Iraqis head to the polls in a general election that is being held early in response to mass protests that erupted two years ago. Iraqi leaders are saying it is a chance for reform but many Iraqis believe that little will change. We have some analysis and hear from some voters. Also in the programme: On World Day against the death penalty, we hear about the plight of women around the world on death row and what should be done to help them. And we go to the United States where Donald Trump, the former Republican president stoked speculation about his 2024 intentions by holding a rally in Iowa. (Photo: Election poster. Credit: Reuters)

    The US and the Taliban face to face

    Play Episode Listen Later Oct 9, 2021 48:26

    US and Taliban leaders meet for the first time since the fall of Kabul. The talks, in Doha, are part of a series of efforts by the Taliban to gain international recognition. But can they find any common ground? We hear the latest from Doha, and speak to former US ambassador to Kabul Hugo Llorens. Also in the programme: an unexpected election result in the Czech Republic could spell the political end of billionaire prime minister Andrej Babis; and Austria's Chancellor steps down amid accusations of corruption. (Photo: Taliban flags for sale in front of the former US embassy in Kabul. Credit: REUTERS/Jorge Silva)

    Xi Jinping calls for "reunification" with Taiwan

    Play Episode Listen Later Oct 9, 2021 48:32

    China's President Xi Jinping calls for "reunification" with Taiwan, as tensions remain high. We hear from Beijing and from our correspondent in Taiwan. Also in the programme: Taleban and US officials meet for the first time since the US withdrawal from Afghanistan; and as President Biden urges companies to fire people who refuse a Covid vaccine, we hear from one teacher who'd prefer to go. (Image: Chinese President Xi Jinping speaks at a meeting commemorating the 110th anniversary of Xinhai Revolution at the Great Hall of the People in Beijing, China October 9, 2021 / Credit: Getty Images)

    EU's energy reliance on Russia

    Play Episode Listen Later Oct 8, 2021 48:21

    Winter in the northern hemisphere is approaching with gas prices soaring - does Russia have the will and the means to ease European concerns? We hear from the annual gas forum in St Petersburg and the spokesperson of the EU Energy Commissioner. Also on the programme: we hear from Kunduz in northern Afghanistan where dozens of people have been killed in a suicide bomb attack on a mosque; and one of this year's Nobel Peace Prize winners, Maria Ressa, speaks to Newshour. (File photo: The logo of Gazprom - the Russian gas giant. Credit: Reuters /Evgenia Novozhenina)

    08/10/2021 13:06 GMT

    Play Episode Listen Later Oct 8, 2021 49:31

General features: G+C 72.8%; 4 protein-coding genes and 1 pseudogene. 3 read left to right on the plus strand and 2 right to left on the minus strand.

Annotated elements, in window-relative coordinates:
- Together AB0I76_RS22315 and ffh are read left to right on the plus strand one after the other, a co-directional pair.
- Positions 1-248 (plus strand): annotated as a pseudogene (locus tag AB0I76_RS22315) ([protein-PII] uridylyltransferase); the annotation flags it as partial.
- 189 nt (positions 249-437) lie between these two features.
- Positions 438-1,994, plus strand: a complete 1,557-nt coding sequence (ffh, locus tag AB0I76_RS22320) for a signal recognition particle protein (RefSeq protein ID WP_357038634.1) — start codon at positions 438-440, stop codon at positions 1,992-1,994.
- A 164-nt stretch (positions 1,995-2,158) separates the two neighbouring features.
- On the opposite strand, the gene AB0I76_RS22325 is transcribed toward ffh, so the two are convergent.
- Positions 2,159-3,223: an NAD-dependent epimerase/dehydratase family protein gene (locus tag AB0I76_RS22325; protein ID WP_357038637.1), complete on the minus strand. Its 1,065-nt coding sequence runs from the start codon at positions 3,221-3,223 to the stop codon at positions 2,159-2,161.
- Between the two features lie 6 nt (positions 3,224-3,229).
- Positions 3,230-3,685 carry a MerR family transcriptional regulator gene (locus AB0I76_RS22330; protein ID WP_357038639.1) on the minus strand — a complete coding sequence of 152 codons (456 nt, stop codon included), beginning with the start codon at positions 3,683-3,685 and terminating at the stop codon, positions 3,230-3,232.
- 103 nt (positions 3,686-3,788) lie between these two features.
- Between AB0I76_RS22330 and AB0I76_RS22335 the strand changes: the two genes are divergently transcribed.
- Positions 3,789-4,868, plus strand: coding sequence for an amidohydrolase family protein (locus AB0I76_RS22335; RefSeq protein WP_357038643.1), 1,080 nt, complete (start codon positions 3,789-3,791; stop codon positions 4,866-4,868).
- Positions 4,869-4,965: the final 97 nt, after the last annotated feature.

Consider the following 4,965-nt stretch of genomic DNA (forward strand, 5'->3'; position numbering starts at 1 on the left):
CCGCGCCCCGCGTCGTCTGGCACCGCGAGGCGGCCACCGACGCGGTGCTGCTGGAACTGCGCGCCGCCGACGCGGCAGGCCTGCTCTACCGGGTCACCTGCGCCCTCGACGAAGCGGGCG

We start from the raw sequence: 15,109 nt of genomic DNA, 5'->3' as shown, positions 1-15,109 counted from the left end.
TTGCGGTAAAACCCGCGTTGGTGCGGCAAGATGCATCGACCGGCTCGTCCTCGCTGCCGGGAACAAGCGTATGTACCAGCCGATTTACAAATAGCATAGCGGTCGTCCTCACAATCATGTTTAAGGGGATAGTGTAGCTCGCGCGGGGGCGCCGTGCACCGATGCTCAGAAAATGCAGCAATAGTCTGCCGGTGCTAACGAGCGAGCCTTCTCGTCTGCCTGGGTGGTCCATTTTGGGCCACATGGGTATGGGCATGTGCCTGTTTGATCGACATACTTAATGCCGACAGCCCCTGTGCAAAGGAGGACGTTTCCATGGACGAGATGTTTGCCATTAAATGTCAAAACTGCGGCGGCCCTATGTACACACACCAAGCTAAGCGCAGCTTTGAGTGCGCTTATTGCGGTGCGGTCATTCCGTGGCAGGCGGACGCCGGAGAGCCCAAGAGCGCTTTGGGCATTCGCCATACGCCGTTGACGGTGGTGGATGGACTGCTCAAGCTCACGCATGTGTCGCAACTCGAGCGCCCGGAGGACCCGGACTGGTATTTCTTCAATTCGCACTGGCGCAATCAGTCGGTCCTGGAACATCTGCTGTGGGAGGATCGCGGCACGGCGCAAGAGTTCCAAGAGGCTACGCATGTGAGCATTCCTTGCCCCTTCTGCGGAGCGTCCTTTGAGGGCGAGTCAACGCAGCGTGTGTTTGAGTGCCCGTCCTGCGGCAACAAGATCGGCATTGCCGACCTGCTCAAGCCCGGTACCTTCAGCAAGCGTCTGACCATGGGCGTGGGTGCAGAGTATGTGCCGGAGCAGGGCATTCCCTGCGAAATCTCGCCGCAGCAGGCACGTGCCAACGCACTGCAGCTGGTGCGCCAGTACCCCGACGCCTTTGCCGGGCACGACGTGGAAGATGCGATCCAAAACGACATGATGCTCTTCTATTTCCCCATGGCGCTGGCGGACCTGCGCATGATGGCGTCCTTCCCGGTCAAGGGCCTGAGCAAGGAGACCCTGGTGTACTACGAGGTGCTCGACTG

Interviews, news and analysis of the day's global events.

    China-US diplomatic dance

    Play Episode Listen Later Oct 7, 2021 48:18

    The US National Security Advisor Jake Sullivan has been speaking to the BBC in an exclusive interview about his meeting with the senior Chinese diplomat Yang Jiechi. The meeting lays the ground work for a planned virtual meeting between President Joe Biden and the Chinese leader Xi Jinping. Also in the programme: Seventy-six years after the end of World War Two, a former guard in a Nazi concentration camp has gone on trial in a courthouse near Berlin; and an interview with the Tanzanian writer, Abdul Razak Gurnah, who today won the Nobel Prize for Literature. (Photo: U.S. National Security Advisor Jake Sullivan; Credit: Virginia Mayo/Pool via REUTERS)

    Tanzanian novelist Abdulrazak Gurnah wins 2021 Nobel Prize for Literature

    Play Episode Listen Later Oct 7, 2021 47:58

    The Tanzanian writer, Abdulrazak Gurnah, has won this year's Nobel Prize for literature. He is best known for his novels 'Paradise' and 'By the Sea'. We spoke to him minutes after he had heard the news from the Swedish Academy. He is the first black African writer to win the prize since 1986; we will look at the significance of this accolade. Gas markets continue to rise, but there is a shift after Russia offers to stabilise energy prices. And the veteran anti-apartheid activist, archbishop Desmond Tutu celebrates his 90th birthday. (Photo: Abdulrazak Gurnah. Credit: Getty Images)

    Malaria vaccine approved

    Play Episode Listen Later Oct 6, 2021 48:34

    In what the World Health Organisation calls a historic moment in the fight against malaria, officials are authorising the broad use of the first vaccine proven to be adequately effective against the disease, which claims hundreds of thousands of lives in Africa each year. Also on the programme: a court in London says Sheikh Mohammed of Dubai ordered the phones of his ex-wife and her lawyers to be hacked; and we hear about some of the effects of climate change on India and Mali. (Photo: Mosquito feeding on a human; Credit: Science Photo Library )

    UK Prime Minister outlines UK change in direction

    Play Episode Listen Later Oct 6, 2021 49:37